Do you find yourself correcting your friends or being stunned when you hear a comment or a joke?
A hundred percent. It's just small ways of calling people out in a way that's not calling them out, but calling you in and bringing you to the table and saying, 'Listen, this is my experience with my mom. And you think my mom is awesome and you think my mom rocks. So why is it okay to offhandedly make comments about people that you don't know because of their age or generalizing based on age?'
You've tweeted that service workers and people working in the hospitality industry are the backbone of our society and are putting themselves, in addition to health care workers, on the front line of this disease, by interacting with people, by cleaning places. Has this pandemic elevated those concerns for you?
"We have to roll up our sleeves as young people and have conversations with our parents. Do you feel like you have enough to get you through?"
Totally. My mom was an essential worker, and we finally have found terms and words for these people who have essentially been invisible in our society in so many ways. And the fact that most of them, unlike my mom, are Black and brown. These were my people growing up, on the hotel floors. And they are deeply my family and the fact that we are only shouting them out now when we need them the most to shield us from the pandemic, it needs to be spotlighted. It needs to be said.
You've talked about this generation almost becoming invisible. How do we make them visible? Obviously one step is your film.
I think my film is a really small step toward making them visible. There's a lot that we need to do. Most importantly for me, it's an intergenerational effort and we really need to get that across. I think that we often silo generations and say, 'deal with it on your own as your own community.' But we have to roll up our sleeves as young people and have conversations with our parents. 'How are you? How are things going? Do you feel like you have enough to get you through? How can I be helpful? What can we do together as a unit?'
I think those intergenerational, and sometimes tough, conversations are the first step. Maybe you don't need to take your mom in or have her live with you as mine does. But maybe you just have a conversation about how she feels, and how safe she feels financially; how safe she feels health wise and physically. Those small conversations of broaching the subject of aging and age and safety are all caring conversations.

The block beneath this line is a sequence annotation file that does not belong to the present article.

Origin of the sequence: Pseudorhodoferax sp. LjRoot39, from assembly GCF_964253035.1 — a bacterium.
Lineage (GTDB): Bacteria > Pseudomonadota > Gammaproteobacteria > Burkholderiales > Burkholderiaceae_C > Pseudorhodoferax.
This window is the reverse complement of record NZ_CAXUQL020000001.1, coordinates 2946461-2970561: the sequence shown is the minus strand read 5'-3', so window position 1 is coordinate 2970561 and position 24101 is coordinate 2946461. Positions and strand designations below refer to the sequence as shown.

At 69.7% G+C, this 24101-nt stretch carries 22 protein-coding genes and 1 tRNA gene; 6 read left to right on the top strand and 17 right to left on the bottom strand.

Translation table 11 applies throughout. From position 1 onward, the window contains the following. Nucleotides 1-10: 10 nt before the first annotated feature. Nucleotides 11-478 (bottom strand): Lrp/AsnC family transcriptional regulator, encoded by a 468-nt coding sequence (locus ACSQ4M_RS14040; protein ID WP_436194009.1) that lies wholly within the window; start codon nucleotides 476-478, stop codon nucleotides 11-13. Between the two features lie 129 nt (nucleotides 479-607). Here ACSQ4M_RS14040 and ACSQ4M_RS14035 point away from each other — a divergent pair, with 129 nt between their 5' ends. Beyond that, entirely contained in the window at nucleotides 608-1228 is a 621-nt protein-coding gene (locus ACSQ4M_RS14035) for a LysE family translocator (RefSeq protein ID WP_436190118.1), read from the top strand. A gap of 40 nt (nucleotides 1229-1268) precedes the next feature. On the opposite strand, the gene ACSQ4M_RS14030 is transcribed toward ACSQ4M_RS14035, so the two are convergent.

I am guessing you learned this the hard way because you had not had those conversations with your mom before. Right?
Absolutely. We never talked about finances. I didn't grow up with any money. I knew my mom worked for a paycheck and I knew that paycheck came to us. That was it. And there was no thought of what you needed to survive, what a safety net looked like.
Congratulations are in order for the Encore fellowship. Does that elevate your work?
I'm really excited about the opportunity to be a part of the fellowship. There are twenty-one of us across the country. These are all people who are working to expand intergenerational community. And that's key to the work that we're doing with this film.
Two Questions for Our Influencers
If you could change one thing about aging in America, what would it be?
The bizarrely held notion that aging only happens to other people. We dismiss older folks across our society – in lawmaking, on the job, on the screen – and fail to realize that 'they' will be us, and must be treated with dignity.
How has the COVID-19 pandemic changed your perspective on aging?
I think the pandemic has only exacerbated the loneliness older people can feel day in and day out. And it's made me want to center my work around this film on intergenerational care. How can we connect with our elders in the same way we connect with our friends? How can bonds be strengthened between generations so that in hard times like these we know we have one another?